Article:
Flying Eye Hospital touches down in Toronto to celebrate Canadian workers
More than 253 million people worldwide live with blindness or vision impairment
For Dr. Brian Leonard, surgeries at the University of Ottawa Eye Institute typically involve a quiet operating room, soft music and several clinicians speaking in hushed tones.
He's a vitreoretinal surgeon — a specialty focused on eye problems involving the retina, macula and vitreous fluid.
But as a volunteer with Orbis International, a nonprofit organization, Leonard has also become accustomed to a very different surgery experience.
"It's not chaos at all, but it is controlled hectic," Leonard said.
"We have surgeons teaching surgeons, anesthetists to anesthetists, nurses teaching nurses, biomedical engineers … and interpreters, and all that time we're trying very, very hard to restore the sight of [a] person with a blind eye."
Leonard both practises and teaches aboard the Flying Eye Hospital, launched in 1982, to reach the more than 253 million people living with blindness or visual impairment worldwide.
The hospital allows staff and volunteers like Leonard, who's been with the program since 1983, to bring state-of-the-art medical care to the people who need it, primarily in developing countries.
At the same time, the travelling hospital allows them to teach local medical professionals how to help their communities.
"We get up every morning and come running to work with amazing people, amazing technology," Leonard said.
In 2017 alone, the team completed more than 5 million screenings, 96,000 surgeries or laser treatments and trained 62,000 doctors, nurses, teachers and front-line workers.
The plane hasn't visited Canada in almost 10 years, but it made a stop in Toronto from June 9 to 11 to be a part of Orbis' annual fundraiser, the Plane Pull for Sight, to raise awareness of their programs and to thank its Canadian staff and volunteers.
Hospital takes flight
Orbis' hospital runs aboard an MD-10 aircraft which houses a 46-seat classroom, laser room, operating room, pre- and post-operative room and a simulation centre. They also have remote training technology called Cybersight, which allows them to transmit video of operations and lessons around the world.
The current plane is the third used by the organization in their history. FedEx, which has worked with the organization for more than 30 years, donated it in 2016 and also flies and maintains the plane.
"It's actually in the same configuration as a freighter," said manager of theatre aircraft operations with FedEx Kevin Ackroyd.
"You can move containers around the airplane that are actually the rooms — the hospital rooms, the interview rooms, the session rooms — depending on the mission that's needed around the world."
The plane will spend two to four weeks in each of its destinations, with local medical professionals joining the team onboard to watch their work.
Staff and volunteers will also go to local hospitals to see what their tools are.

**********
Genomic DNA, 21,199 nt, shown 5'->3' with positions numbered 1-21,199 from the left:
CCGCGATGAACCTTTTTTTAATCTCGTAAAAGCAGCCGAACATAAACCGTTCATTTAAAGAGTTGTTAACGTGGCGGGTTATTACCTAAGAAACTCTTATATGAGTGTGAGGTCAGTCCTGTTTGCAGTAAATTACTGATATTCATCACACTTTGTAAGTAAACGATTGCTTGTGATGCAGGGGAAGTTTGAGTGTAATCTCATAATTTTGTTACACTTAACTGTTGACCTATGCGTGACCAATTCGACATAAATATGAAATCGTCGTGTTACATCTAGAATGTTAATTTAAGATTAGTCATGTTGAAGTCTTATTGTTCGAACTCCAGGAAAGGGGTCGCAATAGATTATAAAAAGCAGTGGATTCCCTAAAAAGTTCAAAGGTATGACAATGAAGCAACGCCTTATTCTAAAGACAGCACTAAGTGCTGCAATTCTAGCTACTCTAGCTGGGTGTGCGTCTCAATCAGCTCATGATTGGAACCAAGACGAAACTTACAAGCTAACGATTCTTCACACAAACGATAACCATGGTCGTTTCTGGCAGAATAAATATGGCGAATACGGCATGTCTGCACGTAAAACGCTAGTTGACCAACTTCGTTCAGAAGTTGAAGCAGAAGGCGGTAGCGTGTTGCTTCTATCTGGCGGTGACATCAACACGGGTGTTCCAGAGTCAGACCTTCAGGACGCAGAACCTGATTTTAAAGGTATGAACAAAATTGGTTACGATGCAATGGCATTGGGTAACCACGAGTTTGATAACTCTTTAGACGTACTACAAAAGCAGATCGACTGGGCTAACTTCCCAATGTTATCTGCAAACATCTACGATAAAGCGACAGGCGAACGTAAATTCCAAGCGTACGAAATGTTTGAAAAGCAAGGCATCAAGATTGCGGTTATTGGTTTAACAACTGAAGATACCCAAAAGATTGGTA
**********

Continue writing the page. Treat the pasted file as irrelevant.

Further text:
"Here we're giving them the highest standard of care that we can provide in a hospital," said Monelle Ross, recovery room nurse, from inside the plane's pre- and post-operative room.
"Over there you have to customize it with the equipment they have and that's important because once we're gone that's what they're left with to work."
Onboard, they'll complete four to six surgeries each day, on children and adults, with surgery times lengthened to allow better teaching opportunities.
Doctors are also equipped with a microphone, so students watching onboard or through their online portal can ask questions.
"This is not an emergency response organization," said Leonard. "It's developmental. We teach the teachers."
He estimates the organization has restored sight to 20 million blind human eyes. Of special importance to him, treating women and girls, who in developing countries are more likely to be blind because of societal barriers.
"If you're a woman or a girl in a developing environment, you're more likely to have a fatal outcome because of your blindness, you're less likely to have treatment for your blindness, and that just sucks."
According to Hunter Cherwek, Vice President of Clinical Services for Orbis International, three of their top volunteers are from Canada.
Ottawa's Dr. Leonard, with the most years of service, Cornwall, Ont.'s Dr. Garth Taylor, who completed the most missions at 111 — doing more than 1,000 operations in 60 countries — and Vancouver's Dr. Simon Holland, their first medical director.
"I'm very proud to see that Canada not only helps Orbis with their volunteers, but also their companies, their government grants, really Canada is a critical piece of the Orbis mission," he said.
Cherwek said all of their staff and volunteers, from more than 30 countries, are crucial to their success.
"Everything we do on this plane is about training skills to give people their sight back and transmitting that around the world," he said.
"It's so critical to share these skills, these technologies because so many people are needlessly suffering."